I’ve been chillin’ during the heat wave by cuddling up to my air conditioner with lots of books. Here’s some I recommend.
I finished “The Hunger Games” trilogy by Suzanne Collins and, boy, am I impressed. Media sound bites since the movie came out reduce the story to an “action adventure.” With its breakneck pacing, scenes of mortal combat and many cliffhangers, it certainly is that, but it’s also a fascinating character study and a strong anti-war statement.
Katniss Everdeen is a great creation – a flawed, reluctant heroine who actually cries when friends die or she’s forced to kill. When was the last time you saw a male hero do that? A friend criticized Katniss’s emotion as a female stereotype. It may be that, but it’s also a sign of moral conscience. I have no problem equating the two.
The chaos and futility of war and the effects of torture (on one of the most beloved characters) are especially pronounced in the third volume, “Mockingjay.” The series does not have a simple happily-ever-after ending either. This is very mature, impressive writing for books aimed at teens, now attracting a wide adult audience.
I switched to lighter fare with “Slammerkin,” by the great Irish (and lesbian) storyteller Emma Donoghue. “Slammerkin” is an old British word for a loose-fitting gown and slang for a loose woman.
“Slammerkin” is by turns the hilarious and horrifying tale of 14-year-old Mary Saunders, a poor girl in 1760s London determined to rise “above her station” by making money and wearing fine gowns. Seduced by a creepy peddler in exchange for a bright ribbon, Mary finds herself pregnant, kicked out by her mother and thrown into a life of prostitution.
The book charts Mary’s misadventures. She learns the tricks of the trade from a wise-cracking whore named Doll, who has less than a heart of gold. She services hundreds of “cullies” (johns) and gets the clap. She does a stint in a home for reformed prostitutes. She doesn’t reform. She pisses off London’s most brutal pimp. She flees to the countryside and finds haven assisting a kind seamstress. But trouble keeps following Mary, and her own bad choices get her in deeper and deeper doo-doo.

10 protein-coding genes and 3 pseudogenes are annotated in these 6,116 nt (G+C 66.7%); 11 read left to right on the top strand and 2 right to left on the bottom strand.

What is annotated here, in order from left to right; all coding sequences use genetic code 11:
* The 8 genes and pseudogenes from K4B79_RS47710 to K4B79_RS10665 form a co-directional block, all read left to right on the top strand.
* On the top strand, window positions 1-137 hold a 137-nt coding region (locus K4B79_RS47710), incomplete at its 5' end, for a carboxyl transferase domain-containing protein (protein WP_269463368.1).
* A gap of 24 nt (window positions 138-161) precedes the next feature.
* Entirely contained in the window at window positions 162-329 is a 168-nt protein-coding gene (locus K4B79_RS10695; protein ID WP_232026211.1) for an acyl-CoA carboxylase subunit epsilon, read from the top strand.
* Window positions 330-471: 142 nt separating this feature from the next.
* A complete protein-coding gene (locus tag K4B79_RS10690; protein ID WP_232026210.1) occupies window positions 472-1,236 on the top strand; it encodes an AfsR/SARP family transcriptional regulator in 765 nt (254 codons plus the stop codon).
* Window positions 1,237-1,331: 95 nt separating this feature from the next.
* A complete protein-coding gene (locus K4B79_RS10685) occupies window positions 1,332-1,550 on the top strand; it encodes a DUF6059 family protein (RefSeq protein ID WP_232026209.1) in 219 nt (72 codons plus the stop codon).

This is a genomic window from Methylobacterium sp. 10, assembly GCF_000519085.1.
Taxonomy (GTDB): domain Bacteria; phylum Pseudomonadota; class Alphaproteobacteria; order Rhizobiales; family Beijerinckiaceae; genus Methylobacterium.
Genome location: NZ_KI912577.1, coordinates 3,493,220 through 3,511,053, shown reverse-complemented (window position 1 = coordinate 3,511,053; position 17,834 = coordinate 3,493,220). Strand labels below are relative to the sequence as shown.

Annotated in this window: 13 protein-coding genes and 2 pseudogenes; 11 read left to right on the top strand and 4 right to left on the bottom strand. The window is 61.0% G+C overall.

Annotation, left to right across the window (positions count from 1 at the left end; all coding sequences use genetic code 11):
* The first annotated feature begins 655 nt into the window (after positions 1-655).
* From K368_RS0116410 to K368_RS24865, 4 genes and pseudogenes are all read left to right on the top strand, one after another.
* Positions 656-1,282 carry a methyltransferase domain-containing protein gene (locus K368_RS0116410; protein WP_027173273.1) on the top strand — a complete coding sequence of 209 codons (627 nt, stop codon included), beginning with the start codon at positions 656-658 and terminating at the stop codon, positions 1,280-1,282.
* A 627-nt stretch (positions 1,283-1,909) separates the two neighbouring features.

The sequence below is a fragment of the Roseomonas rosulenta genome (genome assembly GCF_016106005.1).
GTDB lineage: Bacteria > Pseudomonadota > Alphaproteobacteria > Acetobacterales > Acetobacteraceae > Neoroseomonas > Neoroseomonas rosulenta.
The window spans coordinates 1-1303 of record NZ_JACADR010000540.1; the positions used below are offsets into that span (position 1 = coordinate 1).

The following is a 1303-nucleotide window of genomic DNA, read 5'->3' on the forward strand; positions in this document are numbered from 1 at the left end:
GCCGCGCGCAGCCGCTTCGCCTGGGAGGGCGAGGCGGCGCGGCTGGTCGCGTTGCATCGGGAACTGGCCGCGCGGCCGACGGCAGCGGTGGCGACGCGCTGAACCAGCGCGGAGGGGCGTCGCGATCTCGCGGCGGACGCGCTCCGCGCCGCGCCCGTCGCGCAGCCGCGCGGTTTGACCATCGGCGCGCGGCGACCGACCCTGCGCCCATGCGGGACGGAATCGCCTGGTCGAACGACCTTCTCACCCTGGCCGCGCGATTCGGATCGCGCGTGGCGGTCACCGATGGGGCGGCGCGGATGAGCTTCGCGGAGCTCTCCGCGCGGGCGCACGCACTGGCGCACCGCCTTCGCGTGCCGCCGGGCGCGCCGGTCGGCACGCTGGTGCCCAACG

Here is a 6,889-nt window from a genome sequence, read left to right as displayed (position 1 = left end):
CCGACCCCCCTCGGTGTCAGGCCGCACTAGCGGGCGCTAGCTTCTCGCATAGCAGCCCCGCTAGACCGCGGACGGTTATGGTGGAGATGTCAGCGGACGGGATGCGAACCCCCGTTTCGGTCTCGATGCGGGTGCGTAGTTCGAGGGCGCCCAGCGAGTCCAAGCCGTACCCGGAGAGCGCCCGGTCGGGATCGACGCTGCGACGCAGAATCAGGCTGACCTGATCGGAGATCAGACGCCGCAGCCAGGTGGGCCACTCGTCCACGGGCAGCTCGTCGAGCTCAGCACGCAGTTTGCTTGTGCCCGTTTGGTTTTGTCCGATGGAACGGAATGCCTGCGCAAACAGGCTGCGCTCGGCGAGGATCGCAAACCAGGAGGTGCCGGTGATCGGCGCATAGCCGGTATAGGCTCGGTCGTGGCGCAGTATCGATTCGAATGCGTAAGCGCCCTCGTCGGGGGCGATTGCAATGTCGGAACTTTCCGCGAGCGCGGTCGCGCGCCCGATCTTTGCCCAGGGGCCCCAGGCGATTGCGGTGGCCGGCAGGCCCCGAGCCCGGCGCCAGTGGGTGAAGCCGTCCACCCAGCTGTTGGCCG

“Slammerkin” is a pulpy story with literary gloss. It has great period details and skewers class and gender oppression. It’s also outrageously entertaining.
I moved on to Emma Donoghue’s bestseller “Room” with apprehension, because words like “shattering” and “devastating” appear in every review. They aren’t exaggerations. “Room” has haunted me for days.
The story involves a young woman and her son imprisoned by a madman for years in a room that’s 11 feet by 11 feet. “Ma” is being raped almost nightly while 5-year-old Jack (fathered by the rapist) tries to sleep in the wardrobe but is kept awake counting bed creaks. During long days, when not depressed, Ma steadfastly educates and entertains Jack, who has never known any life outside of “Room.” As tensions rise, Ma devises a desperate escape plan that depends on little Jack. Will they escape? Can Jack adjust to the real world? Can Ma recover from the trauma?
This horror story is made heart-rending beyond belief because it is narrated entirely by Jack, through a child’s voice and naïve perceptions. You will love Jack and root for him and his Ma, whose saga is one of primal love and endurance. “Room” is the most harrowing, beautiful book I’ve read in years.